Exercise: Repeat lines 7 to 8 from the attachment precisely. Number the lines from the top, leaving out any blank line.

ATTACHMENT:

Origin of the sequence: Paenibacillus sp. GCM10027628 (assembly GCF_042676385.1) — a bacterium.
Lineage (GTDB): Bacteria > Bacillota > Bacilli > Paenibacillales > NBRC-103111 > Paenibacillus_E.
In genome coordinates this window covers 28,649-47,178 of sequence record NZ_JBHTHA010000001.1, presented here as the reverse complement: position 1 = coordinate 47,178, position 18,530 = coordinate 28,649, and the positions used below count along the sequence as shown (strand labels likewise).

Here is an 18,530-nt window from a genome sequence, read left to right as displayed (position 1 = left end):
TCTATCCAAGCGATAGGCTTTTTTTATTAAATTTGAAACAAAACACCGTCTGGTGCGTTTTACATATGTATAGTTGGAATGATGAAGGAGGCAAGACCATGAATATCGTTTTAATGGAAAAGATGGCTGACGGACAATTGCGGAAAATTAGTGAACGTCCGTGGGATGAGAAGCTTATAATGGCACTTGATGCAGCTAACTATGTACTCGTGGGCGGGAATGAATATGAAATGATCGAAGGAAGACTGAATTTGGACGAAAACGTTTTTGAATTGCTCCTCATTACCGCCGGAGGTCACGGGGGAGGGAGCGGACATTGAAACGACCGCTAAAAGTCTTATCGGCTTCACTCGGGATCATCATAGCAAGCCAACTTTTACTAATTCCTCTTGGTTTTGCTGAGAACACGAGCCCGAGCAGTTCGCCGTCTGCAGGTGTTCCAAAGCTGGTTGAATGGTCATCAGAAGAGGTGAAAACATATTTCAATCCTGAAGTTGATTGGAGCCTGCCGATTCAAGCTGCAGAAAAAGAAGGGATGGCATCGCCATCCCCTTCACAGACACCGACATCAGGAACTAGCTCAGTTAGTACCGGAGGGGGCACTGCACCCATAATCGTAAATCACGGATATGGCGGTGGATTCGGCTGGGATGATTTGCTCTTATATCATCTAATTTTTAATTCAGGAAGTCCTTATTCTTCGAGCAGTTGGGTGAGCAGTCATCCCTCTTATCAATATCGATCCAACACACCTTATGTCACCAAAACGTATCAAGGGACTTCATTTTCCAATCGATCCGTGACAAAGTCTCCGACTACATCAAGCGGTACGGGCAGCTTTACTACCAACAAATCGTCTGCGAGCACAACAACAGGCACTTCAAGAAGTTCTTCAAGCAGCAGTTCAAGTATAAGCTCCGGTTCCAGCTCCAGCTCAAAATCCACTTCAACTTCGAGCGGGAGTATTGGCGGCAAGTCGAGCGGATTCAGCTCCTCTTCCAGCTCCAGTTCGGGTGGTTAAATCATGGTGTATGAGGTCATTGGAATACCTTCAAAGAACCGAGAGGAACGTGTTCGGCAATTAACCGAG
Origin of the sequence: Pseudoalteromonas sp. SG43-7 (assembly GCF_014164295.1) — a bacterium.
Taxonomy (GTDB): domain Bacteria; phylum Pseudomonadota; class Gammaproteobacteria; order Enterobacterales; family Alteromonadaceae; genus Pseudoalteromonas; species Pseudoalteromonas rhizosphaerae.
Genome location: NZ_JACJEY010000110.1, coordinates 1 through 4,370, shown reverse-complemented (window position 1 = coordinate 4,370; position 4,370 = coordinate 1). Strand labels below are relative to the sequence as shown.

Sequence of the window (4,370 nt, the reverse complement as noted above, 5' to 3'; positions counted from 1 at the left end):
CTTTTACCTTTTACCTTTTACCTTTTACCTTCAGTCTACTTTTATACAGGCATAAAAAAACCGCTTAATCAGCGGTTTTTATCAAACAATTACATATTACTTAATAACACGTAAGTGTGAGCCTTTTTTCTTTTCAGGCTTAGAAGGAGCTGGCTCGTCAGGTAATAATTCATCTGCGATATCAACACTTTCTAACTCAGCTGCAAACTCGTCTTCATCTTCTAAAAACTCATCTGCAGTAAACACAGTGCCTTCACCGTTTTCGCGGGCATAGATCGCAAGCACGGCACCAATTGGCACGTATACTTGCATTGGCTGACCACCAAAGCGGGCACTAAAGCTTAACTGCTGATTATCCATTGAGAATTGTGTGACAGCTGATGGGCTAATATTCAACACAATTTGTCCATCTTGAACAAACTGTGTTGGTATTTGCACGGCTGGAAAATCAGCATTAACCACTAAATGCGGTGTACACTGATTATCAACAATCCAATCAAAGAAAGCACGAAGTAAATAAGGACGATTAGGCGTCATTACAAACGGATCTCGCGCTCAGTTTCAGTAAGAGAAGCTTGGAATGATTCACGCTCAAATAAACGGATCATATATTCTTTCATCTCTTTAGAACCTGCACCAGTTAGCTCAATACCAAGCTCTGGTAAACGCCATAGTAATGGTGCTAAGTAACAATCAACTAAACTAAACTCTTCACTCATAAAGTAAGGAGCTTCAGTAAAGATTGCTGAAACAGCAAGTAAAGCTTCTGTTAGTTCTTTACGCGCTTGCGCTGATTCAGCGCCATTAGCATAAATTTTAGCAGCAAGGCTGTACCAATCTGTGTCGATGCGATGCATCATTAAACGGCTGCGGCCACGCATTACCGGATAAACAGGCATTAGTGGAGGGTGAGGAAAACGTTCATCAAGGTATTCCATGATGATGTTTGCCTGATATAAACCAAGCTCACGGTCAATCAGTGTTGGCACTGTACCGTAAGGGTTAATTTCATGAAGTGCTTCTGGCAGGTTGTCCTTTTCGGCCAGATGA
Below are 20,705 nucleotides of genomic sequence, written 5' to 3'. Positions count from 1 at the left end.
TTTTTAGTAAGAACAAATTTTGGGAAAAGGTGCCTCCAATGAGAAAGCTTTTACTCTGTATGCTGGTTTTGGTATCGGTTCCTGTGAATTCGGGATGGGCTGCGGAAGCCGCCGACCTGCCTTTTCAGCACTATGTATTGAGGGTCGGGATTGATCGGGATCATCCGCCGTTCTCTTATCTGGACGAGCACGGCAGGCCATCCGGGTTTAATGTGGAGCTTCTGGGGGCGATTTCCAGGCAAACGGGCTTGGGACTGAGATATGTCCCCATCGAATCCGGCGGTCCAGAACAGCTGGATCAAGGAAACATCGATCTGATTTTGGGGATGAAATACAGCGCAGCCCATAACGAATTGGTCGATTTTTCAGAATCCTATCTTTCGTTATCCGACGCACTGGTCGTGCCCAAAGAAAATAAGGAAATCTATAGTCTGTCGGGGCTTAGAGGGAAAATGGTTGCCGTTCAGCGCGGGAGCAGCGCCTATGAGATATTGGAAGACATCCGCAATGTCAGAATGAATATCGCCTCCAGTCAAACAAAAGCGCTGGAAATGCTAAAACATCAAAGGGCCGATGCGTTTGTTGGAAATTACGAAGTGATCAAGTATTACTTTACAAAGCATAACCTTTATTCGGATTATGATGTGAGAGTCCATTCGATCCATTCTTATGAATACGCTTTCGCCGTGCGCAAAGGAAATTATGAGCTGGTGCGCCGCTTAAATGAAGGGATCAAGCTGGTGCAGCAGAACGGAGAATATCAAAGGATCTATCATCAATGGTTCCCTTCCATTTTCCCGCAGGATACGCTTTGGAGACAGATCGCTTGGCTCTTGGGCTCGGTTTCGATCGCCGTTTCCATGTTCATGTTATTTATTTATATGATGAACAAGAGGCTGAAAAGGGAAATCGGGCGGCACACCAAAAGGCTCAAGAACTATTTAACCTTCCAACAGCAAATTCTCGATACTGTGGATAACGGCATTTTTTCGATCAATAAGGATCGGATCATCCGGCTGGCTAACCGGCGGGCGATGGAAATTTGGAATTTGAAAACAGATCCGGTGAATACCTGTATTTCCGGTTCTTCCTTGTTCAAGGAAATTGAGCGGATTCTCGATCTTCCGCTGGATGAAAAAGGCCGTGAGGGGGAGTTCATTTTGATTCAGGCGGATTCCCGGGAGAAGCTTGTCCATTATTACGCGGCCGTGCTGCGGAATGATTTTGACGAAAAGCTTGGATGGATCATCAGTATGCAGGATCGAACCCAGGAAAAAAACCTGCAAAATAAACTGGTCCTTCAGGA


Taxonomy (GTDB): domain Bacteria; phylum Pseudomonadota; class Gammaproteobacteria; order Enterobacterales; family Alteromonadaceae; genus Pseudoalteromonas; species Pseudoalteromonas rhizosphaerae.
Genome location: NZ_JACJEY010000110.1, coordinates 1 through 4,370, shown reverse-complemented (window position 1 = coordinate 4,370; position 4,370 = coordinate 1). Strand labels below are relative to the sequence as shown.